A Cooking Technique That Makes Red Meat More Nutritious

Nothing says summer like a burger fresh off the grill, char marks and all. But eating too much beef can have some pretty rough consequences on your health and the environment.

If only there were a way to eat less red meat without feeling like you’re eating less red meat.

Turns out there is, and it’s called The Blend. Here’s what you need to know about making the switch.

Red Meat And Your Health

Red meat ― an umbrella term for any meat that looks red when raw (yes, that means bacon and lamb, too) ― gets its color from its high concentration of a protein called myoglobin.

It has plenty of nutrients, but it’s also high in calories and fat, which the American Heart Association says puts you at higher risk for heart disease. Frequent consumption has also been linked to cancer, obesity and an increased risk of premature death.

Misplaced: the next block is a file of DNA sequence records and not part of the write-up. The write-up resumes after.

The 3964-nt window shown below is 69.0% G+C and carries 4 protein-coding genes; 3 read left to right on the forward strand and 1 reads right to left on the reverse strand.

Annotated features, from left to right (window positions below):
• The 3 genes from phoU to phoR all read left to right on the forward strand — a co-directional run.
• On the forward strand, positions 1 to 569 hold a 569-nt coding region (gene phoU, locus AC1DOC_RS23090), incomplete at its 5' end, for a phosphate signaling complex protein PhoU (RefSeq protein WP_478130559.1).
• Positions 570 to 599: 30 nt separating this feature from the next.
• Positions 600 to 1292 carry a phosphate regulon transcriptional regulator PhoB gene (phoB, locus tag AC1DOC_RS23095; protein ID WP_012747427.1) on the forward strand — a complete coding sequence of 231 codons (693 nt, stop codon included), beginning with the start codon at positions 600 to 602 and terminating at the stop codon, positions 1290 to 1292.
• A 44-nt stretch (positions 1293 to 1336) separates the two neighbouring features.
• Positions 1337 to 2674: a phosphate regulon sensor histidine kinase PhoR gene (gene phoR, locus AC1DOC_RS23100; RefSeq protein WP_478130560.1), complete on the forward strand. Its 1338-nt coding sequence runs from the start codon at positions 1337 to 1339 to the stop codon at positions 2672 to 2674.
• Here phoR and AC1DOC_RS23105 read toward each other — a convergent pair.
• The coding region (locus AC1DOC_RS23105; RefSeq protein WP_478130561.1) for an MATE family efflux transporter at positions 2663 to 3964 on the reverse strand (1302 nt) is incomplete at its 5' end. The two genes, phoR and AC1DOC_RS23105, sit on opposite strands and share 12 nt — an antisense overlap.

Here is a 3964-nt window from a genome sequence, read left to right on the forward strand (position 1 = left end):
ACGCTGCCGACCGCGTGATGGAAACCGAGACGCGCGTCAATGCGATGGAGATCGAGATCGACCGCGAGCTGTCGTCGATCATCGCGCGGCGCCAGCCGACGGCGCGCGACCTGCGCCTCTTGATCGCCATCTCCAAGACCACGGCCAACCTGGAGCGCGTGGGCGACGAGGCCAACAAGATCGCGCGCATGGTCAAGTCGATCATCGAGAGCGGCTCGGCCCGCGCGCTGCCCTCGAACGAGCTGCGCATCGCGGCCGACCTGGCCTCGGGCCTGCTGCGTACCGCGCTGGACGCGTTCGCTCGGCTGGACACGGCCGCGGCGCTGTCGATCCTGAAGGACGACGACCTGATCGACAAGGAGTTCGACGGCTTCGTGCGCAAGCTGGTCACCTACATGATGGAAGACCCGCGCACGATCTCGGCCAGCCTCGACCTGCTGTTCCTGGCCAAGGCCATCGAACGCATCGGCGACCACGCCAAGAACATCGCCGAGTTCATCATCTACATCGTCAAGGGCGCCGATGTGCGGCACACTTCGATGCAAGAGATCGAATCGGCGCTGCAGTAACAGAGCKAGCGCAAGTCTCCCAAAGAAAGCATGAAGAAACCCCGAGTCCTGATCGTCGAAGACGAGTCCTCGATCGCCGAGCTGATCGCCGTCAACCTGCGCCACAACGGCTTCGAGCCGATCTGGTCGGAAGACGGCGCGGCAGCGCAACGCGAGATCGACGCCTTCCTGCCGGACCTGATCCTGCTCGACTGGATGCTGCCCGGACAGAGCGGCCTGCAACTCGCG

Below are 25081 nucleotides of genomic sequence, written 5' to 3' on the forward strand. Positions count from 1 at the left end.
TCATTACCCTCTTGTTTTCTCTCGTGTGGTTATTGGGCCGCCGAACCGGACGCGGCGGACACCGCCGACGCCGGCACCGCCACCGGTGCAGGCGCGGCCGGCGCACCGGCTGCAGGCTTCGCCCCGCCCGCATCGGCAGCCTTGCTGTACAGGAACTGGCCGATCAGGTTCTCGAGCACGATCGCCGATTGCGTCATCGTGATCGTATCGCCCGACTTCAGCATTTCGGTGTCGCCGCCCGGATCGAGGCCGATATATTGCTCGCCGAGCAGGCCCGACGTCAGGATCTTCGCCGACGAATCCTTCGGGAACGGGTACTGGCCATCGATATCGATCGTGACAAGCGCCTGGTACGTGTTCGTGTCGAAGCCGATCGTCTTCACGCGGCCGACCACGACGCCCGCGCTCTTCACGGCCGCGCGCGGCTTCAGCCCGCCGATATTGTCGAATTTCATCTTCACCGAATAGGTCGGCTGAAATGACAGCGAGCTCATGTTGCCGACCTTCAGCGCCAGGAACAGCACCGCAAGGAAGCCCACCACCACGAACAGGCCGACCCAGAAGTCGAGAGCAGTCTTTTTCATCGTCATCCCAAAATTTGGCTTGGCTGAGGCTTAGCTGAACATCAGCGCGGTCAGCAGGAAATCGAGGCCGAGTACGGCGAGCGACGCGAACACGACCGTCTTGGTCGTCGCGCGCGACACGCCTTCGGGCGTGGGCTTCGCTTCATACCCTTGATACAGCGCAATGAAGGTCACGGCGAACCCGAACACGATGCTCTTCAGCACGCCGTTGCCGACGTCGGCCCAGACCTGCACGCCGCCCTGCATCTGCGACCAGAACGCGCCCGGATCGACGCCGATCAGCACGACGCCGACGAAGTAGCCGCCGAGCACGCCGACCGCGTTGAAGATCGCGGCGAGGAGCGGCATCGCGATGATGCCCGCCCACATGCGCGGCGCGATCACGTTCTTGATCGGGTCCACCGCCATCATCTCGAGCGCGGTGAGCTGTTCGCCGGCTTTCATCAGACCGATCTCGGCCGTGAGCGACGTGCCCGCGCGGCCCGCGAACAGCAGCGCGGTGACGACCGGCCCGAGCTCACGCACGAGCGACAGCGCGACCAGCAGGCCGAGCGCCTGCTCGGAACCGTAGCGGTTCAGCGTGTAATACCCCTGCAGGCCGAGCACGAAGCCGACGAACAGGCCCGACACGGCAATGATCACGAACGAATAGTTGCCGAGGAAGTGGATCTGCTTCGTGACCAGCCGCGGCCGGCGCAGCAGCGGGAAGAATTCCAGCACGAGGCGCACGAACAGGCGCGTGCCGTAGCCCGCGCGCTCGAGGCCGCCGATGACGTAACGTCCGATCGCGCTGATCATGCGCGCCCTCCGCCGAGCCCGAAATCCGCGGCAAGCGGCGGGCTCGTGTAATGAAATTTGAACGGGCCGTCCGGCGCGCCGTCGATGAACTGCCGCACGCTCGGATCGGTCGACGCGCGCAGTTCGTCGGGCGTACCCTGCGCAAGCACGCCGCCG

Eating more plants is the ultimate way to help prevent these diet-related illnesses, said Sydney Greene, a registered dietitian at Middleberg Nutrition in New York City. She recommends sticking to a palm-sized portion of red meat every other week and choosing grass-fed to ensure optimal levels of essential nutrients like iron and omega-3 fatty acids.

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